Vesicoureteral reflux is the abnormal flow of urine from your bladder back up the tubes (ureters) that connect your kidneys to your bladder. Normally, urine flows only down from your kidneys to your bladder.
Vesicoureteral reflux is usually diagnosed in infants and children. The disorder increases the risk of urinary tract infections, which, if left untreated, can lead to kidney damage.
Vesicoureteral reflux can be primary or secondary. Children with primary vesicoureteral reflux are born with a defect in the valve that normally prevents urine from flowing backward from the bladder into the ureters. Secondary vesicoureteral reflux occurs due to a urinary tract malfunction, often caused by abnormally high pressure inside the bladder.
Children may outgrow primary vesicoureteral reflux. Treatment, which includes medication or surgery, aims at preventing kidney damage.
Urinary tract infections commonly occur in people with vesicoureteral reflux. A urinary tract infection (UTI) doesn’t always cause noticeable signs and symptoms, though most people have some.
These signs and symptoms can include:
- A strong, persistent urge to urinate
- A burning sensation when urinating
- Passing frequent, small amounts of urine
- Blood in the urine (hematuria) or cloudy, strong-smelling urine
- Pain in your side (flank) or abdomen
- Hesitancy to urinate or holding urine to avoid the burning sensation
A UTI may be difficult to diagnose in children, who may have only nonspecific signs and symptoms. Signs and symptoms in infants with a UTI may also include:
- An unexplained fever
- Lack of appetite
As your child gets older, untreated vesicoureteral reflux can lead to:
- Constipation or loss of control over bowel movements
- High blood pressure
- Protein in urine
- Kidney failure
Another indication of vesicoureteral reflux, which may be detected before birth by sonogram, is swelling of the kidneys or the urine-collecting structures of one or both kidneys (hydronephrosis) in the fetus, caused by the backup of urine into the kidneys.
When to see a doctor
Contact your doctor right away if your child develops any of the signs or symptoms of a UTI, such as:
- A strong, persistent urge to urinate
- A burning sensation when urinating
- Abdominal or flank pain
- A hesitancy to urinate
Call your doctor about fever if your child:
- Is younger than 3 months old and has a rectal temperature of 100.4 F (38 C) or higher
- Is 3 months or older and has a fever of 102 F (38.9 C) or higher without any other explainable factors, such as a recent vaccination
In addition, call your doctor immediately if your infant has the following signs or symptoms:
- Changes in appetite. If your baby refuses several feedings in a row or eats poorly, contact the doctor.
- Changes in mood. If your baby is lethargic or unusually difficult to rouse, tell the doctor right away. Also let the doctor know if your baby is persistently irritable or has periods of inconsolable crying.
- Diarrhea. Contact the doctor if several of your baby’s stools are especially loose or watery.
- Vomiting. Occasional spitting up is normal. Contact the doctor if your baby spits up large portions of multiple feedings or vomits forcefully after feedings.
Your urinary system includes your kidneys, ureters, bladder and urethra. All play a role in removing waste products from your body.
The kidneys, a pair of bean-shaped organs at the back of your upper abdomen, filter waste, water and electrolytes — minerals, such as sodium, calcium and potassium, that help maintain the balance of fluids in your body — from your blood.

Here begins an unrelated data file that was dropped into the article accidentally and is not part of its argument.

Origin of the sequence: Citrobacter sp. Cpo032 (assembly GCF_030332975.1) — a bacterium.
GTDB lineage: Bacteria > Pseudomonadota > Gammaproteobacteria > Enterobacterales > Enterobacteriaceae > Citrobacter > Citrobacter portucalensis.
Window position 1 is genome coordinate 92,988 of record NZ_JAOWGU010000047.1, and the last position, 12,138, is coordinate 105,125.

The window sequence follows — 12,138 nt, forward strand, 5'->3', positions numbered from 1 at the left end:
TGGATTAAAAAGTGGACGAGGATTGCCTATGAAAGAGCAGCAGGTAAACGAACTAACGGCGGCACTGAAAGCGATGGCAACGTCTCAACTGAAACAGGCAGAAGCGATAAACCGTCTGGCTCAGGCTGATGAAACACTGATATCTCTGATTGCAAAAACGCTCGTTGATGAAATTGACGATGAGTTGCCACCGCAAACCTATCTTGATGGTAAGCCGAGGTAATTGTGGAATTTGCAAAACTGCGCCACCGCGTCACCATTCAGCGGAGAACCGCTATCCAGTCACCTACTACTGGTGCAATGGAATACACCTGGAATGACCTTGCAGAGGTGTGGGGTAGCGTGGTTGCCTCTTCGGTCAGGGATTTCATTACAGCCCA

Tubes called ureters carry urine from your kidneys down to your bladder, where it is stored until it exits the body through another tube (the urethra) during urination.
Vesicoureteral reflux can develop in two forms, primary and secondary:
- Primary vesicoureteral reflux. The cause of this more common form is a defect that’s present before birth (congenital). The defect is in the functional valve between the bladder and a ureter that normally closes to prevent urine from flowing backward.
As your child grows, the ureters lengthen and straighten, which may improve valve function and eventually resolve the reflux. This type of vesicoureteral reflux tends to run in families, which indicates that it may be genetic, but the exact cause of the defect is unknown.
- Secondary vesicoureteral reflux. The cause of this form of reflux is most often from failure of the bladder to empty properly, either due to a blockage or failure of the bladder muscle or damage to the nerves that control normal bladder emptying.
Risk factors for vesicoureteral reflux include:
- Bladder and bowel dysfunction (BBD). Children with BBD hold their urine and stool and experience recurrent urinary tract infections, which can contribute to vesicoureteral reflux.
- Race. White children appear to have a higher risk of vesicoureteral reflux.
- Sex. Generally, girls have about double the risk of having this condition as boys do. The exception is for vesicoureteral reflux that’s present at birth, which is more common in boys.
- Age. Infants and children up to age 2 are more likely to have vesicoureteral reflux than older children are.
- Family history. Primary vesicoureteral reflux tends to run in families. Children whose parents had the condition are at higher risk of developing it.
Siblings of children who have the condition also are at higher risk, so your doctor may recommend screening for siblings of a child with primary vesicoureteral reflux.
Kidney damage is the primary concern with vesicoureteral reflux. The more severe the reflux, the more serious the complications are likely to be.
Complications may include:
- Kidney (renal) scarring. Untreated UTIs can lead to scarring, also known as reflux nephropathy, which is permanent damage to kidney tissue. Extensive scarring may lead to high blood pressure and kidney failure.
- High blood pressure (hypertension). Because the kidneys remove waste from the bloodstream, damage to your kidneys and the resultant buildup of wastes can raise your blood pressure.